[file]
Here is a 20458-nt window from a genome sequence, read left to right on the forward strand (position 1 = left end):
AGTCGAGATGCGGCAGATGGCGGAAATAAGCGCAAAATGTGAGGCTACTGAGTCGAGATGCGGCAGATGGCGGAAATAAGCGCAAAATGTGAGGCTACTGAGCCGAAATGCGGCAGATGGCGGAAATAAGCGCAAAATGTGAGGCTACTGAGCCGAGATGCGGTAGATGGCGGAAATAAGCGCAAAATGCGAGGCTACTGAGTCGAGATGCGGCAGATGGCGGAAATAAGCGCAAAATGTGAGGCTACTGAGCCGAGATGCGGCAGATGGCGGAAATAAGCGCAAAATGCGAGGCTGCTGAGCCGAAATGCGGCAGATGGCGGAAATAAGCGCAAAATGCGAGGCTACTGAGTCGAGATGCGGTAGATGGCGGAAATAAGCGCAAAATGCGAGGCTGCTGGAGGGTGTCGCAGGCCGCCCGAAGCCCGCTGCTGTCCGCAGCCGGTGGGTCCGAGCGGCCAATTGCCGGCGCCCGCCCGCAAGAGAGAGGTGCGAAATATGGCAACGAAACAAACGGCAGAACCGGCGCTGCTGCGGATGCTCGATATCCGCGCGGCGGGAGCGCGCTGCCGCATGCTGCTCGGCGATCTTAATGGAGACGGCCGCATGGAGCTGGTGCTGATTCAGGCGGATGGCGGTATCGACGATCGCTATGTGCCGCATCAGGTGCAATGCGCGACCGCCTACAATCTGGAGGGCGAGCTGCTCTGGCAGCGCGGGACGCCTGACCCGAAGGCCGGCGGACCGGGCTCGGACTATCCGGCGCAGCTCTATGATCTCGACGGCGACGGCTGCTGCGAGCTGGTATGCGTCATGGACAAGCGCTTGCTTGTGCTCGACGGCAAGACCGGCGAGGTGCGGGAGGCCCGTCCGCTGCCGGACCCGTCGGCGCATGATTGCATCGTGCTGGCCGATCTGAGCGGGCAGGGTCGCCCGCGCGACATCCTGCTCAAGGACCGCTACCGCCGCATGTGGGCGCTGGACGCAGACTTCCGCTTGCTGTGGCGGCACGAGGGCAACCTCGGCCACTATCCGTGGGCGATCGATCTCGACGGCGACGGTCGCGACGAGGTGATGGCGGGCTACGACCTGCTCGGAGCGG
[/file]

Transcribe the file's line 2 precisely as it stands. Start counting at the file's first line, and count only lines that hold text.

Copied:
AGTCGAGATGCGGCAGATGGCGGAAATAAGCGCAAAATGTGAGGCTACTGAGTCGAGATGCGGCAGATGGCGGAAATAAGCGCAAAATGTGAGGCTACTGAGCCGAAATGCGGCAGATGGCGGAAATAAGCGCAAAATGTGAGGCTACTGAGCCGAGATGCGGTAGATGGCGGAAATAAGCGCAAAATGCGAGGCTACTGAGTCGAGATGCGGCAGATGGCGGAAATAAGCGCAAAATGTGAGGCTACTGAGCCGAGATGCGGCAGATGGCGGAAATAAGCGCAAAATGCGAGGCTGCTGAGCCGAAATGCGGCAGATGGCGGAAATAAGCGCAAAATGCGAGGCTACTGAGTCGAGATGCGGTAGATGGCGGAAATAAGCGCAAAATGCGAGGCTGCTGGAGGGTGTCGCAGGCCGCCCGAAGCCCGCTGCTGTCCGCAGCCGGTGGGTCCGAGCGGCCAATTGCCGGCGCCCGCCCGCAAGAGAGAGGTGCGAAATATGGCAACGAAACAAACGGCAGAACCGGCGCTGCTGCGGATGCTCGATATCCGCGCGGCGGGAGCGCGCTGCCGCATGCTGCTCGGCGATCTTAATGGAGACGGCCGCATGGAGCTGGTGCTGATTCAGGCGGATGGCGGTATCGACGATCGCTATGTGCCGCATCAGGTGCAATGCGCGACCGCCTACAATCTGGAGGGCGAGCTGCTCTGGCAGCGCGGGACGCCTGACCCGAAGGCCGGCGGACCGGGCTCGGACTATCCGGCGCAGCTCTATGATCTCGACGGCGACGGCTGCTGCGAGCTGGTATGCGTCATGGACAAGCGCTTGCTTGTGCTCGACGGCAAGACCGGCGAGGTGCGGGAGGCCCGTCCGCTGCCGGACCCGTCGGCGCATGATTGCATCGTGCTGGCCGATCTGAGCGGGCAGGGTCGCCCGCGCGACATCCTGCTCAAGGACCGCTACCGCCGCATGTGGGCGCTGGACGCAGACTTCCGCTTGCTGTGGCGGCACGAGGGCAACCTCGGCCACTATCCGTGGGCGATCGATCTCGACGGCGACGGTCGCGACGAGGTGATGGCGGGCTACGACCTGCTCGGAGCGG